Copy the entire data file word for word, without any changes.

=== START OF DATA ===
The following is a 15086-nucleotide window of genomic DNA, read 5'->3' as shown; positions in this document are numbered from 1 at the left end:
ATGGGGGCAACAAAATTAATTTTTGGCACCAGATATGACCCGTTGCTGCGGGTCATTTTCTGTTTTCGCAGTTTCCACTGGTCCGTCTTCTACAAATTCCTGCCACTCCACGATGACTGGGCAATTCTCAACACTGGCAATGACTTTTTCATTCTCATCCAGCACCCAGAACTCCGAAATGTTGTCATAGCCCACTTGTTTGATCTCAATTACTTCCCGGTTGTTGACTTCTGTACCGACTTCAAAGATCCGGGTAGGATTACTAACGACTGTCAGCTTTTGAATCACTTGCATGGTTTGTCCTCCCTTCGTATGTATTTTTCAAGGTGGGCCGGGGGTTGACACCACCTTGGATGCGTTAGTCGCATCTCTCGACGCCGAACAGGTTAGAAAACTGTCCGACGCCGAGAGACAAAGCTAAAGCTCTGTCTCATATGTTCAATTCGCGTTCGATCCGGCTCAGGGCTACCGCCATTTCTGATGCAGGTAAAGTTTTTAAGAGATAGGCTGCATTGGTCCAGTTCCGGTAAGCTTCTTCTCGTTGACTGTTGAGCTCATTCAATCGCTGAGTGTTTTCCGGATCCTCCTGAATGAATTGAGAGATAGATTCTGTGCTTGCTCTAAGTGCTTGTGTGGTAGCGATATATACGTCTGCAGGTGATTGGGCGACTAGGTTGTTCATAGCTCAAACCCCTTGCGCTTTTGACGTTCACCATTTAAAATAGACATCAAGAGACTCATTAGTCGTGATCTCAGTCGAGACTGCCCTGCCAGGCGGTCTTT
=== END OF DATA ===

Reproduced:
The following is a 15086-nucleotide window of genomic DNA, read 5'->3' as shown; positions in this document are numbered from 1 at the left end:
ATGGGGGCAACAAAATTAATTTTTGGCACCAGATATGACCCGTTGCTGCGGGTCATTTTCTGTTTTCGCAGTTTCCACTGGTCCGTCTTCTACAAATTCCTGCCACTCCACGATGACTGGGCAATTCTCAACACTGGCAATGACTTTTTCATTCTCATCCAGCACCCAGAACTCCGAAATGTTGTCATAGCCCACTTGTTTGATCTCAATTACTTCCCGGTTGTTGACTTCTGTACCGACTTCAAAGATCCGGGTAGGATTACTAACGACTGTCAGCTTTTGAATCACTTGCATGGTTTGTCCTCCCTTCGTATGTATTTTTCAAGGTGGGCCGGGGGTTGACACCACCTTGGATGCGTTAGTCGCATCTCTCGACGCCGAACAGGTTAGAAAACTGTCCGACGCCGAGAGACAAAGCTAAAGCTCTGTCTCATATGTTCAATTCGCGTTCGATCCGGCTCAGGGCTACCGCCATTTCTGATGCAGGTAAAGTTTTTAAGAGATAGGCTGCATTGGTCCAGTTCCGGTAAGCTTCTTCTCGTTGACTGTTGAGCTCATTCAATCGCTGAGTGTTTTCCGGATCCTCCTGAATGAATTGAGAGATAGATTCTGTGCTTGCTCTAAGTGCTTGTGTGGTAGCGATATATACGTCTGCAGGTGATTGGGCGACTAGGTTGTTCATAGCTCAAACCCCTTGCGCTTTTGACGTTCACCATTTAAAATAGACATCAAGAGACTCATTAGTCGTGATCTCAGTCGAGACTGCCCTGCCAGGCGGTCTTT